Also, it would be easy to blame large-scale volcanic activity, if there were any, or lack of sunspots, which astronomers have reported. (The U.S. had a relatively cool summer after the 1980 Mt. St. Helens eruption and a "spotless" sun has long been associated with the famous, or infamous, "year without a summer" of 1816--see my last post.) But that wouldn't explain the excessive heat that's already occurred in the Midwest. The notorious heat pump known as the Bermuda "high," currently in an anemic state, could also be implicated in our current weather.

But my gut feeling is that currently the weather around these parts is just in a "rut" (meteorological term). Weather patterns are very cyclic in nature and these cycles, once established, tend to last for days, weeks, or even months. And while I'm certainly not predicting a "year without a summer," pleasant Washington summers are not as rare as you might think; at least they weren't a few generations ago. I, for one, would welcome one, even though, for sure, there would be the usual grumblers.

By Don Lipman  | July 6, 2009; 10:30 AM ET
Categories:  Lipman, Local Climate  
Save & Share:  Send E-mail   Facebook   Twitter   Digg   Yahoo Buzz   StumbleUpon   Technorati   Google Buzz   Previous: Forecast: Another Cooler Than Average Week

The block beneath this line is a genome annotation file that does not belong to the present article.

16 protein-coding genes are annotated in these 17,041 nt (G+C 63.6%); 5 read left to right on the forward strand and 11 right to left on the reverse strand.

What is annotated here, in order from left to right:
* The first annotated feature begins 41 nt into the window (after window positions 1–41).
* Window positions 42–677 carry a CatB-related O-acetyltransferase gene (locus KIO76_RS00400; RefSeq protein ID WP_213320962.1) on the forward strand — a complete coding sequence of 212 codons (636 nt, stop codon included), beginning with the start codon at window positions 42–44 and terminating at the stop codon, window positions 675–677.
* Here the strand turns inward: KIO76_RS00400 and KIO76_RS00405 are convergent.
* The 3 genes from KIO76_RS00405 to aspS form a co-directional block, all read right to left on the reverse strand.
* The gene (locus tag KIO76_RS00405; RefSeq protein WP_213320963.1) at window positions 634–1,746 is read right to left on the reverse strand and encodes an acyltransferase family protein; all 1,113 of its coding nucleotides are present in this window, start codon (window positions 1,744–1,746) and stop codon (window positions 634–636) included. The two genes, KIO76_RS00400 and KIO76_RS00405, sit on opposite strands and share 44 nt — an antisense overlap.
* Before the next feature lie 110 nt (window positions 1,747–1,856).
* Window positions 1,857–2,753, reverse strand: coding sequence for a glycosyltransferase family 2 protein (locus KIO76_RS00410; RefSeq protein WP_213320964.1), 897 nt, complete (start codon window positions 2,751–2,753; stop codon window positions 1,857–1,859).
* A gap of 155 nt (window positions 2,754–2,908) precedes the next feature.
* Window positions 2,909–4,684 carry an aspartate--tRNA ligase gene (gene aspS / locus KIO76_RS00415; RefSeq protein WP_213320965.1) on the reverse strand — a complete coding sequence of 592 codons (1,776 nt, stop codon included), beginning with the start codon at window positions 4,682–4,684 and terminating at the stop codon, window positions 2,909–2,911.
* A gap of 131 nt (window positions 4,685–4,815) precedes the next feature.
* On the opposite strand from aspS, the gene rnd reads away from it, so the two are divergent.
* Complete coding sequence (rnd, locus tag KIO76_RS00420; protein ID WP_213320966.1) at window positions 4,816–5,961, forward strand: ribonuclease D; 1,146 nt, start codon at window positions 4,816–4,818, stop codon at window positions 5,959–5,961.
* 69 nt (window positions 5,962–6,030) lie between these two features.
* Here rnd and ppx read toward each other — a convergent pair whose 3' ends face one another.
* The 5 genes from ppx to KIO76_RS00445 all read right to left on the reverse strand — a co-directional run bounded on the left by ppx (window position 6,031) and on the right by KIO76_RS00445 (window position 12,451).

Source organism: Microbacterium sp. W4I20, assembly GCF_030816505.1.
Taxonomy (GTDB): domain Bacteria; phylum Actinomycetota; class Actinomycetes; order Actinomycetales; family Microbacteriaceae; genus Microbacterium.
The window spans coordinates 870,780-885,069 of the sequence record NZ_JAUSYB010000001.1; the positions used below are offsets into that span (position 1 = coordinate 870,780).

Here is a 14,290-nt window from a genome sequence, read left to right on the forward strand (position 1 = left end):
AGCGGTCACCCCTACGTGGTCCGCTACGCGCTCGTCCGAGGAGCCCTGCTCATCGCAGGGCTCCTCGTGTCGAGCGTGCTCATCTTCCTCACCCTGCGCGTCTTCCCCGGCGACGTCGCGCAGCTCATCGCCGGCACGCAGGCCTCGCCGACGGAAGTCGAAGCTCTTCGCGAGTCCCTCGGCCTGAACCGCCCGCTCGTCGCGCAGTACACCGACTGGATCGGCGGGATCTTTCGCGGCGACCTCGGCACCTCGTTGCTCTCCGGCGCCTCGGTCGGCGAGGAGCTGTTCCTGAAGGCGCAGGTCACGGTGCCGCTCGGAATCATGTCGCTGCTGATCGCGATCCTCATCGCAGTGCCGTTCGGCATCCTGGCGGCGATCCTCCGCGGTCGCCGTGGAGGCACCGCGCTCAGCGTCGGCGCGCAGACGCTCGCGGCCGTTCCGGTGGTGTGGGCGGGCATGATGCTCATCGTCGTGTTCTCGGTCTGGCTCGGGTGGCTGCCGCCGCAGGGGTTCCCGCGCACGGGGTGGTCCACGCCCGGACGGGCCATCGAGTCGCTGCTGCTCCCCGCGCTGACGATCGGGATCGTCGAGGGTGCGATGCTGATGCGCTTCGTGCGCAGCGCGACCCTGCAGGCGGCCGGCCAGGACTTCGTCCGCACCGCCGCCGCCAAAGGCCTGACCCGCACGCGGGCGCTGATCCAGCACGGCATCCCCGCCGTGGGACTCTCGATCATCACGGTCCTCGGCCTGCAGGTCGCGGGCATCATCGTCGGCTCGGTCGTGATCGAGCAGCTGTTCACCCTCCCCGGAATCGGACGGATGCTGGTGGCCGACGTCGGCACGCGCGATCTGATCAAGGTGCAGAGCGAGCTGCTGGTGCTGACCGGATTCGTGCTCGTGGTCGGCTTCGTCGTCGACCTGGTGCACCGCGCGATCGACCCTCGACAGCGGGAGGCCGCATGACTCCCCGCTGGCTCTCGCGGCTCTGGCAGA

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Please see my earlier post.

Volcanic activity includes Mt. Redoubt, etc. More recently a volcano in the Kuril Islands between Kamchatka and Hokkaido erupted with quite a bit of ash. The sunspot minimum also factors in. Subtropical ridges are a bit south of their usual summer positions this year; this is heating up the weather in the Arklatex region.

We could get our hot weather later this month and August. Will need to check the ENSO report.

Posted by: Bombo47jea | July 6, 2009 12:21 PM | Report abuse

Why do you emphasize sunspots in connection with the summer of 1816? Stommel's definitive analysis "Volcano Weather" provides strong evidence of the effect of the Tambora eruption, which was the biggest known in at least 1600 years. This conclusion has been subsequently supported by the modeling of Robock and others.